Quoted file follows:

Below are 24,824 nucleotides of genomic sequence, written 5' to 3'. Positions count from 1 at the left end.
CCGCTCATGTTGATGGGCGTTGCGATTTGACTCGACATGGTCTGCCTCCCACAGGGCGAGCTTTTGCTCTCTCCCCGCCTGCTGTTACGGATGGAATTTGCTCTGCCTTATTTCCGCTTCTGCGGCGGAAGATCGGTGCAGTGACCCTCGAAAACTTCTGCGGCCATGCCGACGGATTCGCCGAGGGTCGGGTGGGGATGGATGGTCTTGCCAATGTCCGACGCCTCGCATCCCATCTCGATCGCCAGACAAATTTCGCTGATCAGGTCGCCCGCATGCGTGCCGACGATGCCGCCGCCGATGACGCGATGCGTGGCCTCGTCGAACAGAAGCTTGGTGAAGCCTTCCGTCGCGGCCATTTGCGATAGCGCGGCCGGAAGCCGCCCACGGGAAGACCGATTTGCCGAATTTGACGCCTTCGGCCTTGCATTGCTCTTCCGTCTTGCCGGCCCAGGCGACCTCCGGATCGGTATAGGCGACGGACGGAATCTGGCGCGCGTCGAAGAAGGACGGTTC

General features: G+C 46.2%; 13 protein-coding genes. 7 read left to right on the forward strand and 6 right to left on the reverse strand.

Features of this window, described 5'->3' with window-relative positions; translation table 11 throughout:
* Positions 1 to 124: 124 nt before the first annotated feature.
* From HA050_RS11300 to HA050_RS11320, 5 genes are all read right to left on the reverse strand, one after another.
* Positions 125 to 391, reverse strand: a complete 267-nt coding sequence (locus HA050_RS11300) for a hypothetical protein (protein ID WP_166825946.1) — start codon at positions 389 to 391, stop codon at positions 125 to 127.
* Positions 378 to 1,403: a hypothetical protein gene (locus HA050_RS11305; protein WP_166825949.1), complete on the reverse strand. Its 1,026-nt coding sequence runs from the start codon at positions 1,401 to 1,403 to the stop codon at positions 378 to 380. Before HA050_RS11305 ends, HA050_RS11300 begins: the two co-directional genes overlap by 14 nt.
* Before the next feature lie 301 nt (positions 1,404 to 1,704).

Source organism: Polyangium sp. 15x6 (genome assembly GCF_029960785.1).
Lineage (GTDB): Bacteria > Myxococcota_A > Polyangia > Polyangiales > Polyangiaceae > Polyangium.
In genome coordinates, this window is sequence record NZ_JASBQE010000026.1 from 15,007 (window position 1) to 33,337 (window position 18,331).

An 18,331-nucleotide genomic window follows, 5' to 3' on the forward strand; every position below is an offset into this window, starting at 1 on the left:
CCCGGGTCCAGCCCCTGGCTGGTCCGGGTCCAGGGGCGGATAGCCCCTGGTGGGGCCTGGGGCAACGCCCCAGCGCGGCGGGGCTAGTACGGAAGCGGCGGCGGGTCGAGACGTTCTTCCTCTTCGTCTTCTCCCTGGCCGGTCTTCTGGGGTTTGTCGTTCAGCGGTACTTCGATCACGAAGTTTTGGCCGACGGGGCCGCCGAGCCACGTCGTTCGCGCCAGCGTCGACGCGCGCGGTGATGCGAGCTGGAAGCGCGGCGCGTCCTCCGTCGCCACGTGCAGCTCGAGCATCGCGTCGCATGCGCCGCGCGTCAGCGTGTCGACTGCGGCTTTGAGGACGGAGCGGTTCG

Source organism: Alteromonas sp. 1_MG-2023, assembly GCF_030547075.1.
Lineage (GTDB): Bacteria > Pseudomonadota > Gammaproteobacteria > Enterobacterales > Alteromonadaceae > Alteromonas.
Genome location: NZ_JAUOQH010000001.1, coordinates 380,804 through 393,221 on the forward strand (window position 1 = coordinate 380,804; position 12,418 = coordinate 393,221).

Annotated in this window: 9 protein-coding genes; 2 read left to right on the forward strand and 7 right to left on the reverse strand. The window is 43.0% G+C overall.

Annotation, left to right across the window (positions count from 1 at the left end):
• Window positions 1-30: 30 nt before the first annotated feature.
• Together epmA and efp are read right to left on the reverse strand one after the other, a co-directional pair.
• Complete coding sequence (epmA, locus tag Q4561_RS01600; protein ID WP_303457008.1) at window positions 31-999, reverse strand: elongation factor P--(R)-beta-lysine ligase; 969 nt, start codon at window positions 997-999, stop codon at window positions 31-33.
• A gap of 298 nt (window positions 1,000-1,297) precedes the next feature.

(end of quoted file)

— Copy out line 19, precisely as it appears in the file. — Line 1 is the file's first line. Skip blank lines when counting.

Annotation, left to right across the window (positions count from 1 at the left end):